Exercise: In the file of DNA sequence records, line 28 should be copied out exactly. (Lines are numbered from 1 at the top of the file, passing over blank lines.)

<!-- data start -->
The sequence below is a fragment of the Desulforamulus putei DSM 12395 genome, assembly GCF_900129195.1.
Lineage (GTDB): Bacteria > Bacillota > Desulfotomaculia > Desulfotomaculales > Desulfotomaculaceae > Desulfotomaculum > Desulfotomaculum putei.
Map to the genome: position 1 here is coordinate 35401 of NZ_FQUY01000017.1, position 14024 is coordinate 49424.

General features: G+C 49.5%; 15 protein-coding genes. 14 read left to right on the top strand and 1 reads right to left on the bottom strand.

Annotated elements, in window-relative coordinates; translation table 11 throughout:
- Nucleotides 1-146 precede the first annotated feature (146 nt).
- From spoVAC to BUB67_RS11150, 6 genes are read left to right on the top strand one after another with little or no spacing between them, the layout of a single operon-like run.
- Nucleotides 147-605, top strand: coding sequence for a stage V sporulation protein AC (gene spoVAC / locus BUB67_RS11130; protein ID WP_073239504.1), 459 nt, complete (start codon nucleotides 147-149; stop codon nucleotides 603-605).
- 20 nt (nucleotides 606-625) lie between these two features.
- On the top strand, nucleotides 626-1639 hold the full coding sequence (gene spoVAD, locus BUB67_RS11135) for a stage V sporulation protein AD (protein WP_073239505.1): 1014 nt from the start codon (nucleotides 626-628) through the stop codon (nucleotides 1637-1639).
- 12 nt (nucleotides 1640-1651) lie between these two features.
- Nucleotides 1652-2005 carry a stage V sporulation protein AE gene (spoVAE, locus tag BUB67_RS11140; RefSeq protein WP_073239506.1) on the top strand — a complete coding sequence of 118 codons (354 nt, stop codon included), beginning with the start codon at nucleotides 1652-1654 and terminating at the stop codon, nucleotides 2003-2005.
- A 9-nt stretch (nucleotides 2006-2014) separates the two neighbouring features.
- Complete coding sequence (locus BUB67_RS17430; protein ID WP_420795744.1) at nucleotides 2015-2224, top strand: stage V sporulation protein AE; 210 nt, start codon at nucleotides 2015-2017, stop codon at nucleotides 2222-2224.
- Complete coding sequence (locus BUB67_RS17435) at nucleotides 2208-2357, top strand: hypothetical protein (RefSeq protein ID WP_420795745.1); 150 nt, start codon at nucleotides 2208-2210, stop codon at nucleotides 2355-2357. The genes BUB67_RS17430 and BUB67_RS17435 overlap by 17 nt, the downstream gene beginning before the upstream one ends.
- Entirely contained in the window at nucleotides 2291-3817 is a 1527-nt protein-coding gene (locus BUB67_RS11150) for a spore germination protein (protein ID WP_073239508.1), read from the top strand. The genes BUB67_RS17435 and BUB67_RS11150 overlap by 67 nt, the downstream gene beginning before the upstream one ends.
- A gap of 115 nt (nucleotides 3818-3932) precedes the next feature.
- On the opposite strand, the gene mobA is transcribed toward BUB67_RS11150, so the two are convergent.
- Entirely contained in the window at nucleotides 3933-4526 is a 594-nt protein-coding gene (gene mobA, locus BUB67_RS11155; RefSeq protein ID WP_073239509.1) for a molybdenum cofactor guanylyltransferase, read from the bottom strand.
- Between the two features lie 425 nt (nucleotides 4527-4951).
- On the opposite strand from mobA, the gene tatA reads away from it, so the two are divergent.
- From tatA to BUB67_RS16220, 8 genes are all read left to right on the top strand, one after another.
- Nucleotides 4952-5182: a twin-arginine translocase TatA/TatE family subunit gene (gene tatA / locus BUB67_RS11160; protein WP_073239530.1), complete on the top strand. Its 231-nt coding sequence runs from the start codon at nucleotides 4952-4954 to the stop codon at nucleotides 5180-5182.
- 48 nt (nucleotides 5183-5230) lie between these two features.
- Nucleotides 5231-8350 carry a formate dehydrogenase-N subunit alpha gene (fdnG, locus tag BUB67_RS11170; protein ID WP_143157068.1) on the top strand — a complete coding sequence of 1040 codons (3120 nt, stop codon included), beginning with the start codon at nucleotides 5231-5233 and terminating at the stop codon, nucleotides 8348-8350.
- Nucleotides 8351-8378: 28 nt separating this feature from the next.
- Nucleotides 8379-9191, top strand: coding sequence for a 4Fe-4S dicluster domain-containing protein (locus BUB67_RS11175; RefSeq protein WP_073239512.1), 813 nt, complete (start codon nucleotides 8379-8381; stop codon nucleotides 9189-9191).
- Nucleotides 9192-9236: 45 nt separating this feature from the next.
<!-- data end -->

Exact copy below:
- Nucleotides 9192-9236: 45 nt separating this feature from the next.